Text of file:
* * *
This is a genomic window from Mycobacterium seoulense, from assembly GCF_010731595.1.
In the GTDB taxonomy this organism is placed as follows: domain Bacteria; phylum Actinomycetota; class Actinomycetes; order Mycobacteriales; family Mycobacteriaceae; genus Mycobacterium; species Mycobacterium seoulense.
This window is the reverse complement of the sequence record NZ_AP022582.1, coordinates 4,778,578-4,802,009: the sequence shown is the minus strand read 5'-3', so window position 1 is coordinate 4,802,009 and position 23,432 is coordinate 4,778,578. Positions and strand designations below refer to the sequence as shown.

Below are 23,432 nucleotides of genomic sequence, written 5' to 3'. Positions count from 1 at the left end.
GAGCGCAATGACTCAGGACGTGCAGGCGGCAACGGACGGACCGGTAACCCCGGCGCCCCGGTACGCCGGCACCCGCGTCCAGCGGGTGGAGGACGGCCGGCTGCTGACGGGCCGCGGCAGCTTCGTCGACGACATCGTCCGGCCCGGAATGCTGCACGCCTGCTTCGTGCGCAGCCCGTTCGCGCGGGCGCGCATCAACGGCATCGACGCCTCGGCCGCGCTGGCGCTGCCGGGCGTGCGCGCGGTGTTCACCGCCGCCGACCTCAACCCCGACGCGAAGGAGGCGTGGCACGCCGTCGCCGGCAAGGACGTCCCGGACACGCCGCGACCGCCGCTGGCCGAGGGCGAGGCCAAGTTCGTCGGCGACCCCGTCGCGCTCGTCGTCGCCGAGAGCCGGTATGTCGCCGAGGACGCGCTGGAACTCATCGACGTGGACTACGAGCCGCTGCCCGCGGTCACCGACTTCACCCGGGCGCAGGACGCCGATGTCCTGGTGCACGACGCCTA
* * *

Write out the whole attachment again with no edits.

This is a genomic window from Mycobacterium seoulense, from assembly GCF_010731595.1.
In the GTDB taxonomy this organism is placed as follows: domain Bacteria; phylum Actinomycetota; class Actinomycetes; order Mycobacteriales; family Mycobacteriaceae; genus Mycobacterium; species Mycobacterium seoulense.
This window is the reverse complement of the sequence record NZ_AP022582.1, coordinates 4,778,578-4,802,009: the sequence shown is the minus strand read 5'-3', so window position 1 is coordinate 4,802,009 and position 23,432 is coordinate 4,778,578. Positions and strand designations below refer to the sequence as shown.

Below are 23,432 nucleotides of genomic sequence, written 5' to 3'. Positions count from 1 at the left end.
GAGCGCAATGACTCAGGACGTGCAGGCGGCAACGGACGGACCGGTAACCCCGGCGCCCCGGTACGCCGGCACCCGCGTCCAGCGGGTGGAGGACGGCCGGCTGCTGACGGGCCGCGGCAGCTTCGTCGACGACATCGTCCGGCCCGGAATGCTGCACGCCTGCTTCGTGCGCAGCCCGTTCGCGCGGGCGCGCATCAACGGCATCGACGCCTCGGCCGCGCTGGCGCTGCCGGGCGTGCGCGCGGTGTTCACCGCCGCCGACCTCAACCCCGACGCGAAGGAGGCGTGGCACGCCGTCGCCGGCAAGGACGTCCCGGACACGCCGCGACCGCCGCTGGCCGAGGGCGAGGCCAAGTTCGTCGGCGACCCCGTCGCGCTCGTCGTCGCCGAGAGCCGGTATGTCGCCGAGGACGCGCTGGAACTCATCGACGTGGACTACGAGCCGCTGCCCGCGGTCACCGACTTCACCCGGGCGCAGGACGCCGATGTCCTGGTGCACGACGCCTA